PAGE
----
Protests erupt in Havana over blackout from Hurricane Ian

A woman cooks indoors by candlelight
A woman cooks in her Havana home without electricity Thursday, in the aftermath of Hurricane Ian.
(Yamil Lage / AFP/Getty Images)

The power outage caused by Hurricane Ian has prompted protests in the streets of Cuba’s capital, as several hundred people demanded restoration of electricity after more than two days without it.

An Associated Press journalist saw about 400 people gathered Thursday night in at least two spots in the Cerro neighborhood of Havana shouting, “We want light, we want light,” and banging pots and pans.

It appeared to be the first public display over the electricity problems that spread from western Cuba, where Ian hit, to the entire island, leaving the country’s 11 million people in the dark. The storm also left at least three people dead.


Power was restored to much of the island within a day.

A revived Hurricane Ian pounded South Carolina on Friday after causing catastrophic damage in Florida and leaving at least 17 people dead.

Sept. 30, 2022

On Thursday, groups that monitor internet access reported a “near-total internet blackout in Cuba.”

“We believe the incident is likely to significantly impact the free flow of information amid protests,” said Alp Toker, director of London-based NetBlocks.

Internet access had returned to some areas Friday morning.

On the Havana street Calzada del Cerro, protesters surrounded a crew trying to repair a pole and a light transformer. Protesters were out late into the night; the gatherings remained peaceful.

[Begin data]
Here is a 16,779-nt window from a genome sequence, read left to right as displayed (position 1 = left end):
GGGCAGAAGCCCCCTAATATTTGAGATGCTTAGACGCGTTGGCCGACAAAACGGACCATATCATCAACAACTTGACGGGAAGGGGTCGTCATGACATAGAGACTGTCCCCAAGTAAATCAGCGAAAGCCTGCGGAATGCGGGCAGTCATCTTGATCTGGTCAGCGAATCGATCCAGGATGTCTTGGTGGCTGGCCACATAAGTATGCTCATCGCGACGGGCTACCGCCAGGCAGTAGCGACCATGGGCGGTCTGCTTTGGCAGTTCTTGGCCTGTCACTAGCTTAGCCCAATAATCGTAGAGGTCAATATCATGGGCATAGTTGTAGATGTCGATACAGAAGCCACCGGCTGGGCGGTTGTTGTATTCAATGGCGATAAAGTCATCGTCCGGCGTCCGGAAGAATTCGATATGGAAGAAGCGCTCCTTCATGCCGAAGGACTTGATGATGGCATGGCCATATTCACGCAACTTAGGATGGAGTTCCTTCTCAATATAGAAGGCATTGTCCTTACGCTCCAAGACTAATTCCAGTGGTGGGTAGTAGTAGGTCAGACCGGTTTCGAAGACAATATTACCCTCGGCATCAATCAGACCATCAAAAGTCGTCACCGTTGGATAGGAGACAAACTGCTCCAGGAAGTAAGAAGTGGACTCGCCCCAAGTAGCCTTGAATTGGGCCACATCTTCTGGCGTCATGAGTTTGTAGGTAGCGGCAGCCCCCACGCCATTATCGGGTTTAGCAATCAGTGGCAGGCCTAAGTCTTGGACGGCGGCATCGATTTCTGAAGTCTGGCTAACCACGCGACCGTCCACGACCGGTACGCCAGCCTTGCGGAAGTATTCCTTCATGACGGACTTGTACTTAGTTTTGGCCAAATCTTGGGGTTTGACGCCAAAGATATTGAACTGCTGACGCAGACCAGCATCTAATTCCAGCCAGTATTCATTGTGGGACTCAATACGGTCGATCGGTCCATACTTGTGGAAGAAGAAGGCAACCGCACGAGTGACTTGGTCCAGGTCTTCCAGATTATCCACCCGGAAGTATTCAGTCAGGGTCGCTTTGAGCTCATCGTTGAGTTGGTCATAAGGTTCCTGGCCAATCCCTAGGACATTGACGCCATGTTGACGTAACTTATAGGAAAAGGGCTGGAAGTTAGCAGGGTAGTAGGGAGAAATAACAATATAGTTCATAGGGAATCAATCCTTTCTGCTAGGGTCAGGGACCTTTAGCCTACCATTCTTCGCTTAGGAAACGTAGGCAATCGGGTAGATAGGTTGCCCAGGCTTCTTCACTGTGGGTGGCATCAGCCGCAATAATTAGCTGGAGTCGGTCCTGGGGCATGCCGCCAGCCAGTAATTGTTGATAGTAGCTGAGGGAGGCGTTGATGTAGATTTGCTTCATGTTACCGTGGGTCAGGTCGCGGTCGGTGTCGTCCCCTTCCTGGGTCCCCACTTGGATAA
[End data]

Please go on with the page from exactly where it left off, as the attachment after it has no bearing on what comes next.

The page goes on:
Cuban voters have approved a sweeping “family law” code that allows same-sex couples to marry and adopt. It also redefines rights for children and grandparents.

Sept. 26, 2022

Repeated blackouts on the fragile power grid were among the reasons for Cuba’s largest social protests in decades in July 2021. Thousands of people, weary of power failures and shortages of goods exacerbated by the COVID-19 pandemic
and U.S. sanctions, turned out across the island to vent their anger. Hundreds were arrested and prosecuted, prompting criticism of the administration of President Miguel Díaz-Canel.

Cubans on Thursday complained that the power outages had forced them to throw out refrigerated meat and other goods that are costly or hard to find.

The government has not said what percentage of the population remained without electricity as of early Friday, but electrical authorities said only 10% of Havana’s 2 million people had power Thursday.


Calls by the AP to a dozen people in Cuba’s other main cities — Holguin, Guantanamo, Matanzas, Ciego de Avila, Camaguey and Santiago — found most reporting that their neighborhoods remained without electricity.

Experts said the blackout shows the vulnerability of Cuba’s power grid and warned that it will require time and resources to fix the problem.

Cuba’s power grid before the storm “was already in a critical and immunocompromised state as a result of the deterioration of the thermoelectric plants,” said Jorge Piñon, director of the Latin America and Caribbean Energy Program at the University of Texas at Austin. “The patient is now on life support.”

Cuba has 13 major power plants, of which five have been rented from Turkey since 2019. There are also smaller plants throughout the country since an energy reform in 2006.

The government attributes the plants’ poor maintenance to a lack of funds and to U.S. sanctions, as well as to difficulty in obtaining fuel.